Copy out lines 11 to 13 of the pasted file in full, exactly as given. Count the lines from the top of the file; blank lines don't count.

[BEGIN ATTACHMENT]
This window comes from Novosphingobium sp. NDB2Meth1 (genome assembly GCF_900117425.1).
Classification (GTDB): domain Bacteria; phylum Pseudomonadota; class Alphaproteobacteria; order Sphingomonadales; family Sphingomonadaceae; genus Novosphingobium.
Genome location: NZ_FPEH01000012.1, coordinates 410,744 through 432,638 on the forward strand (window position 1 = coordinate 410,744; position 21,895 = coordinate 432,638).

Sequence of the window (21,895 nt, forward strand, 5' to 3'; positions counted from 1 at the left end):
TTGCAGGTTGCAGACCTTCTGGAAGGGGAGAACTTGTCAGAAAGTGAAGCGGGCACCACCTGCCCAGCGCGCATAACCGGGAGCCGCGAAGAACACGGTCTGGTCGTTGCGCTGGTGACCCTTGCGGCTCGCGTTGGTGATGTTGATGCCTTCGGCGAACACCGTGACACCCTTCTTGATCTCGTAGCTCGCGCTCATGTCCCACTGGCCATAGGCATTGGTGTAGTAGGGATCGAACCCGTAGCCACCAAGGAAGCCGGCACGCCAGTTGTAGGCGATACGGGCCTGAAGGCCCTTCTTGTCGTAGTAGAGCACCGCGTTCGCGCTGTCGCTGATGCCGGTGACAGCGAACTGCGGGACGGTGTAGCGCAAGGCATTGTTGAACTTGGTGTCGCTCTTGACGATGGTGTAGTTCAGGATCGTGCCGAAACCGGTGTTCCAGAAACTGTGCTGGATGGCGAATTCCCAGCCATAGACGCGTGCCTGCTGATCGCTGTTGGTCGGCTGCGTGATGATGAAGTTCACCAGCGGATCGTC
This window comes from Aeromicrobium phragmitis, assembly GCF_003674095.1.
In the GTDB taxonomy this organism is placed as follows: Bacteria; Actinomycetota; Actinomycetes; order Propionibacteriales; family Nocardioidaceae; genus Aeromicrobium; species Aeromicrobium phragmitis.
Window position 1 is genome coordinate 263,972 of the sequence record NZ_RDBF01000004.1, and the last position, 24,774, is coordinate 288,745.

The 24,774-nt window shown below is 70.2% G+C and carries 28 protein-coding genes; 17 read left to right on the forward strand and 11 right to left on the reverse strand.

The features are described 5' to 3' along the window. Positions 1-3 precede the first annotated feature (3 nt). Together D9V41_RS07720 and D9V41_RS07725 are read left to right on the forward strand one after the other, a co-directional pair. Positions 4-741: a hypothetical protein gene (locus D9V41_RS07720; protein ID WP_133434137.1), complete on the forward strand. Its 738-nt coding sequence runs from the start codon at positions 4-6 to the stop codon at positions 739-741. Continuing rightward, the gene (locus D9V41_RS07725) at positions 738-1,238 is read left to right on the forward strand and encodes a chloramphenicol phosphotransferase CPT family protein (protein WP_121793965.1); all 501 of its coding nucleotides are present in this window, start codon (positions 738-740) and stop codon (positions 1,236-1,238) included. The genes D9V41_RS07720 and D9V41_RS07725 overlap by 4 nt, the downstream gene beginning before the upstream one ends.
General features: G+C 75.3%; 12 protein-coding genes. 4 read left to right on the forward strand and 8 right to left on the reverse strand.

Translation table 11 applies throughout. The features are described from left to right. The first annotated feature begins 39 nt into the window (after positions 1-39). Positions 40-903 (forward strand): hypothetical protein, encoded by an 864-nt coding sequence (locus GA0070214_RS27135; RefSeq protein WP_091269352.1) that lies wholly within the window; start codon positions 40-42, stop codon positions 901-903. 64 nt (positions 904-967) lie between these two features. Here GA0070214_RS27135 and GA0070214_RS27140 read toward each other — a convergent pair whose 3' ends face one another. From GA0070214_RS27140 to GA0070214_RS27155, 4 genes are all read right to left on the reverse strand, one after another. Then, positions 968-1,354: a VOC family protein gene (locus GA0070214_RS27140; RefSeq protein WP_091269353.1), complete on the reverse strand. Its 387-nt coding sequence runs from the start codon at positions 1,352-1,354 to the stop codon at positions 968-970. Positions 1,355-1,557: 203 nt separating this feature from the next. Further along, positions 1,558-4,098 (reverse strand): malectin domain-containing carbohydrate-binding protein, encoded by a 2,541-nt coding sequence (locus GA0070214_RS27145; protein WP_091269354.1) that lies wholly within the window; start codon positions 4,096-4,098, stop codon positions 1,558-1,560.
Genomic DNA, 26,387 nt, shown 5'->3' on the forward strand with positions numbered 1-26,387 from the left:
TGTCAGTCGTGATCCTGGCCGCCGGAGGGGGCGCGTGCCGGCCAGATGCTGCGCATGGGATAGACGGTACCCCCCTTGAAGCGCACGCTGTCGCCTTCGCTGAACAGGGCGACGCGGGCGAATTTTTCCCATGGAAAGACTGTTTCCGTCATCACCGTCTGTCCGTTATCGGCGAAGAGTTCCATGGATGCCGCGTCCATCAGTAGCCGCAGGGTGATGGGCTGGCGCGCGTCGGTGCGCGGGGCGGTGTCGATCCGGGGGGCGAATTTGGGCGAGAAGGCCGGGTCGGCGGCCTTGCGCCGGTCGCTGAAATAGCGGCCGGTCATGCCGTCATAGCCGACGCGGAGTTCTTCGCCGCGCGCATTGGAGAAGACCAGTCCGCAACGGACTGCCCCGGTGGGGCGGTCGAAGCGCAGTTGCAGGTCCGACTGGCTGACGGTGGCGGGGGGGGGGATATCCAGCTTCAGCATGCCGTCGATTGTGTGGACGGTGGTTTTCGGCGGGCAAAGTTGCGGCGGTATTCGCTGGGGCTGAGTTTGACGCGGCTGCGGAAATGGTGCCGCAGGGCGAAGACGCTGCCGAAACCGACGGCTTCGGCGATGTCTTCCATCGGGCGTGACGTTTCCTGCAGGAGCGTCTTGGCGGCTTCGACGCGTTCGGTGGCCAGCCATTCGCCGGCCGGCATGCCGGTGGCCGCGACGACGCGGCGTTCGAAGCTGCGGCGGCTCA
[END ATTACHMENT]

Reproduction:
General features: G+C 75.3%; 12 protein-coding genes. 4 read left to right on the forward strand and 8 right to left on the reverse strand.

Translation table 11 applies throughout. The features are described from left to right. The first annotated feature begins 39 nt into the window (after positions 1-39). Positions 40-903 (forward strand): hypothetical protein, encoded by an 864-nt coding sequence (locus GA0070214_RS27135; RefSeq protein WP_091269352.1) that lies wholly within the window; start codon positions 40-42, stop codon positions 901-903. 64 nt (positions 904-967) lie between these two features. Here GA0070214_RS27135 and GA0070214_RS27140 read toward each other — a convergent pair whose 3' ends face one another. From GA0070214_RS27140 to GA0070214_RS27155, 4 genes are all read right to left on the reverse strand, one after another. Then, positions 968-1,354: a VOC family protein gene (locus GA0070214_RS27140; RefSeq protein WP_091269353.1), complete on the reverse strand. Its 387-nt coding sequence runs from the start codon at positions 1,352-1,354 to the stop codon at positions 968-970. Positions 1,355-1,557: 203 nt separating this feature from the next. Further along, positions 1,558-4,098 (reverse strand): malectin domain-containing carbohydrate-binding protein, encoded by a 2,541-nt coding sequence (locus GA0070214_RS27145; protein WP_091269354.1) that lies wholly within the window; start codon positions 4,096-4,098, stop codon positions 1,558-1,560.
Genomic DNA, 26,387 nt, shown 5'->3' on the forward strand with positions numbered 1-26,387 from the left: